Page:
Compared with other types of cattle, there are more related studies on lactating cattle, and the use of yeast and yeast additives in dairy animals is also quite extensive. However, there are also studies confirming the efficacy of yeast in growing beef cattle and dairy heifers. For example, yeast can improve the number and activity of cellulolytic bacteria, which is obviously beneficial for ruminants that eat a lot of roughage. There are also some studies showing that yeast can reduce methane emissions. In addition, yeast can reduce the activity of lactic acid-producing bacteria and enhance the activity of lactic acid-utilizing bacteria, which is of great benefit to alleviating rumen acidosis in cattle.
A typical gradient experiment was performed on beef cattle at Texas A&M University (Crossland et al., 2018). The results showed that herds fed live yeast had higher mean rumen pH and showed less pH drop after increased grain concentrate feeding, and rumen pH below 5.6 (a sign of subacute acidosis). generally accepted thresholds) for a shorter total time.
A beef calf trial in Canada (Vyas et al., 2014) also found that herds fed live yeast had higher mean and minimum rumen pH and improved multiple indirect indicators related to acidosis. A reduction in symptoms of acidosis should be associated with resolution of liver abscesses, and at least one recent trial (Ran, 2018) confirmed a reduction in the incidence of severe liver abscesses when live yeast was fed.
Dry matter intake is critical for growing animals. In a comparative trial on different types of live yeast and yeast cultures (Finck et al., 2010), all yeast treatments increased feed intake over a 56-day trial period. This result is consistent across multiple published papers.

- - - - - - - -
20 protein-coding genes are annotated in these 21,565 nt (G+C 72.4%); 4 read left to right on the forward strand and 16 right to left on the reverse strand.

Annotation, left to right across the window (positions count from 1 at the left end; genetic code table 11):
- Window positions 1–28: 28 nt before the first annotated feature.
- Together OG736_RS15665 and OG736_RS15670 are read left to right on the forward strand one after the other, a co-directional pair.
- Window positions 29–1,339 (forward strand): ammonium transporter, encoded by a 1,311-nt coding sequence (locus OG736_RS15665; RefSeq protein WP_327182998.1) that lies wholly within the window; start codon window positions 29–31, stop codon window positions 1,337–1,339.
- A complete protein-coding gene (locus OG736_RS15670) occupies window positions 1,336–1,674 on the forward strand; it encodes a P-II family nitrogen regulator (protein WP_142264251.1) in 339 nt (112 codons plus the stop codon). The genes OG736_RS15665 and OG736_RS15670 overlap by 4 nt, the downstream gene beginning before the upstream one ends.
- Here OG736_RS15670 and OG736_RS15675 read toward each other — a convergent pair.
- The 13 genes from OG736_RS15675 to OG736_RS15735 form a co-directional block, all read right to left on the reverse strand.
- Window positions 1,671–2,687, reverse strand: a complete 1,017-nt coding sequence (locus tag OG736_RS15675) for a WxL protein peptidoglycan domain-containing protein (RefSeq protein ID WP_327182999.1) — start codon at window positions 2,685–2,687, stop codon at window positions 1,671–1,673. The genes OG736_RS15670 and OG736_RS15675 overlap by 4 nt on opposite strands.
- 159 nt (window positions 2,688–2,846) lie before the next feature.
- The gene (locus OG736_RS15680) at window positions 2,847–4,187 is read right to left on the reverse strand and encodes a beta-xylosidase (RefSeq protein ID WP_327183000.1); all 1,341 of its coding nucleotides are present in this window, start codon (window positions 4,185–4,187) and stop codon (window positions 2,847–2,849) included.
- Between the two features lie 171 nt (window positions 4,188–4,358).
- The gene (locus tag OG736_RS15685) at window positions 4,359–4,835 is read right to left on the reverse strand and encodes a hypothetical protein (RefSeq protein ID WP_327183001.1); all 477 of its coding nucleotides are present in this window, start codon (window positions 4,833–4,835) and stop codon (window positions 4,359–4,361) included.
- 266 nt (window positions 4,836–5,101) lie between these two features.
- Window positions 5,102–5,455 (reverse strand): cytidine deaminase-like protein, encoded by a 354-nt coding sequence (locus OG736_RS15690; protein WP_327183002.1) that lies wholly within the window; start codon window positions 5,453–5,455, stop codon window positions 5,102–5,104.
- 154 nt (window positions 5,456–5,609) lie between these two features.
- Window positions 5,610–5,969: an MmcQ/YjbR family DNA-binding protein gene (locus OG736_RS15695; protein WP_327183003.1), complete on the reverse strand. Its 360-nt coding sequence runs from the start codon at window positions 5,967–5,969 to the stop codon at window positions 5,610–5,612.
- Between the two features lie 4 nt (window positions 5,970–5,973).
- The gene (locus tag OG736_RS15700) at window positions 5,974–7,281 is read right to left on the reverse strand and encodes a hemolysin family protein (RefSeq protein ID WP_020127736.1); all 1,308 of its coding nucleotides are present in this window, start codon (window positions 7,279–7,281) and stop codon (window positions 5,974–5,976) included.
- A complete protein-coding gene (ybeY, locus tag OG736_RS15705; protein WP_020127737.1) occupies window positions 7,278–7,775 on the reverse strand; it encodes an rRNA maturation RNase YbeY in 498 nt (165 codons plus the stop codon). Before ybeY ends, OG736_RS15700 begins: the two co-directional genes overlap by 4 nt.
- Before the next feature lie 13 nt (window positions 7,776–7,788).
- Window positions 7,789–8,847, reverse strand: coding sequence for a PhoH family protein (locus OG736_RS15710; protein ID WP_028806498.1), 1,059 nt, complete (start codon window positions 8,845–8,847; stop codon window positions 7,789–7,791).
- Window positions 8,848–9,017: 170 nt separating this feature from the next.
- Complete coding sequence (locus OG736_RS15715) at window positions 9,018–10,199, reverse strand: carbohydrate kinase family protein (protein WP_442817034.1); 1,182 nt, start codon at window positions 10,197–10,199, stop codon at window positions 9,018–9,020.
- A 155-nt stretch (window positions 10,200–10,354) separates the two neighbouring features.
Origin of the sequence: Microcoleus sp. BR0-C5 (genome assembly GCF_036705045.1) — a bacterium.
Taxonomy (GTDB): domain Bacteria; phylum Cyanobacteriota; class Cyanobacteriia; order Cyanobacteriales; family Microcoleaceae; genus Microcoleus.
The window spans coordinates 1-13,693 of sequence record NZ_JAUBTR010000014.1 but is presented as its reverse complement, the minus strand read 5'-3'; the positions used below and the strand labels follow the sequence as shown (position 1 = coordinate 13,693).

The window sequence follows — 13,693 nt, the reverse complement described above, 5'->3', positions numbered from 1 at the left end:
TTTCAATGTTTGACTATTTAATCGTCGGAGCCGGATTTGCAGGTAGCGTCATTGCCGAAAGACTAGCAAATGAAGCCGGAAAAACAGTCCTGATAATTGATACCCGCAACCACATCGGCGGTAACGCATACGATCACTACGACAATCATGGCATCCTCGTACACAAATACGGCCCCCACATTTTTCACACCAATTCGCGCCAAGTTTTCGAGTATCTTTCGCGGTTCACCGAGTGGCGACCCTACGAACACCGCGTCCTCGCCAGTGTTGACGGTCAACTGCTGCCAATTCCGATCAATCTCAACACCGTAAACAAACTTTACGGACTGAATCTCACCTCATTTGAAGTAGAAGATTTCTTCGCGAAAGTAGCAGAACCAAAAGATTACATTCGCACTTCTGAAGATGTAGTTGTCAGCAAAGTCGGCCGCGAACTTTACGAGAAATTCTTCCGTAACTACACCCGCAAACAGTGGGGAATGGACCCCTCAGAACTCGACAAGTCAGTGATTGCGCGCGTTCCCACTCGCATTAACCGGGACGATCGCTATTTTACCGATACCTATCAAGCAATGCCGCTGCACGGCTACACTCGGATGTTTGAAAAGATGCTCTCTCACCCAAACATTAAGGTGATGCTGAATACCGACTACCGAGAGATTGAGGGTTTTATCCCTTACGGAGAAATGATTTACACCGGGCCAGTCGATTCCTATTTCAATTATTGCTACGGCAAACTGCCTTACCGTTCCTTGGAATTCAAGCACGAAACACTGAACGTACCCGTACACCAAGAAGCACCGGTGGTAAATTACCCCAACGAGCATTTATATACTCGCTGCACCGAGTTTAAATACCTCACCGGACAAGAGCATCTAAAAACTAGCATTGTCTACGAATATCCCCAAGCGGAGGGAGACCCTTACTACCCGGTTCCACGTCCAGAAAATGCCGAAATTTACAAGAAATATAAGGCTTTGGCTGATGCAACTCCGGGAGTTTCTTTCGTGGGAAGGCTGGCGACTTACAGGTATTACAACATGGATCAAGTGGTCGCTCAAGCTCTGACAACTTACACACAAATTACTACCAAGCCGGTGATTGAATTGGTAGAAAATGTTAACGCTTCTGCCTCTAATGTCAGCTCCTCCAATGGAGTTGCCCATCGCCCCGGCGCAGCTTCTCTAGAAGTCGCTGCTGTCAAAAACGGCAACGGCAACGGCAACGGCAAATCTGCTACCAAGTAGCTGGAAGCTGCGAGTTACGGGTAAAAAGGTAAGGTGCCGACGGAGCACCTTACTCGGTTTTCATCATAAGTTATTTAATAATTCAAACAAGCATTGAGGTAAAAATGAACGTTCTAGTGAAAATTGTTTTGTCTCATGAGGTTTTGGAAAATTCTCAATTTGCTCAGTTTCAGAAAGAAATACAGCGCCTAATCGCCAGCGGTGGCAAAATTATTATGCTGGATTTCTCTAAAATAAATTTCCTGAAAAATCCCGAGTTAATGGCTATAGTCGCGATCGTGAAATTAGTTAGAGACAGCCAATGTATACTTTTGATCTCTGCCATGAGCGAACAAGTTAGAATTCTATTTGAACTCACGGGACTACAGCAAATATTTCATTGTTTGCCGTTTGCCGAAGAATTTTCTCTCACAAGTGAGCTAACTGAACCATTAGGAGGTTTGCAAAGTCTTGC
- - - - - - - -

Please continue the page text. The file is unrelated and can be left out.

Digestibility tests can reveal how much nutrients and energy are actually available to the animal in the feed. Various studies in beef cattle have shown that yeast increases the digestibility of full-value diets and their fiber and crude protein content.
Other positive effects of feeding yeast include a reduction in respiratory disease incidence in cattle from 24% to less than 14%, a 1% reduction in carcass acid loss, improved carcass grade, and a reduction in E. coli counts. Future studies will help determine the reproducibility of these results and hopefully improve our ability to predict specific efficacy in different settings.
Of course, as with any feed additive or management tool, the effect of application in a particular situation depends first and foremost on whether there is room for improvement in an area of concern, and also on whether there are unrelated first limiting factors (diet, stress, genetics, management), as these factors can mask potential outcomes of experimental treatments. Differences in test results in published studies are also often due to differences in production process, dosage of additives, yeast strains and the appropriateness of some laboratory culture methods.
A major difference between "yeast" products on the market is whether they provide live yeast to the rumen. Otherwise, they may be composed of dead yeast cells and the medium in which they grow ("yeast culture"), or some specific yeast cell debris such as mannooligosaccharides or beta-glucose.
Some studies suggest that yeast cultures can offer many of the same benefits as live yeast. However, since they are no longer living microorganisms, it is difficult to consume oxygen in the rumen like live yeast. This is important because most rumen microorganisms (especially those involved in fibrinolysis) are strictly anaerobes and cannot survive in the presence of oxygen. There are also published studies showing that the redox capacity of rumen contents is significantly reduced after feeding yeast, validating the ability of live yeast to reduce oxidative stress in this environment.
Another difference between different types of yeast products involves their ability to bind pathogens and toxins. This ability depends to some extent on the properties of the yeast strain and the adsorbed material. A recent collaborative study (Posadas, 2017) demonstrated the ability of yeast to bind to a range of pathogens using scanning electron microscopy imaging and filtration assays. The two live yeast products adsorbed 41% and 34% of the tested bacteria, respectively, while the three yeast lysate mixtures had adsorption rates of 20%-23%. In a separate evaluation, live yeast showed superior adsorption capacity for test strains of E. coli, Salmonella, and Listeria when compared to non-live yeast products.
In a nutshell, yeast additives, although added in small amounts, have a huge effect.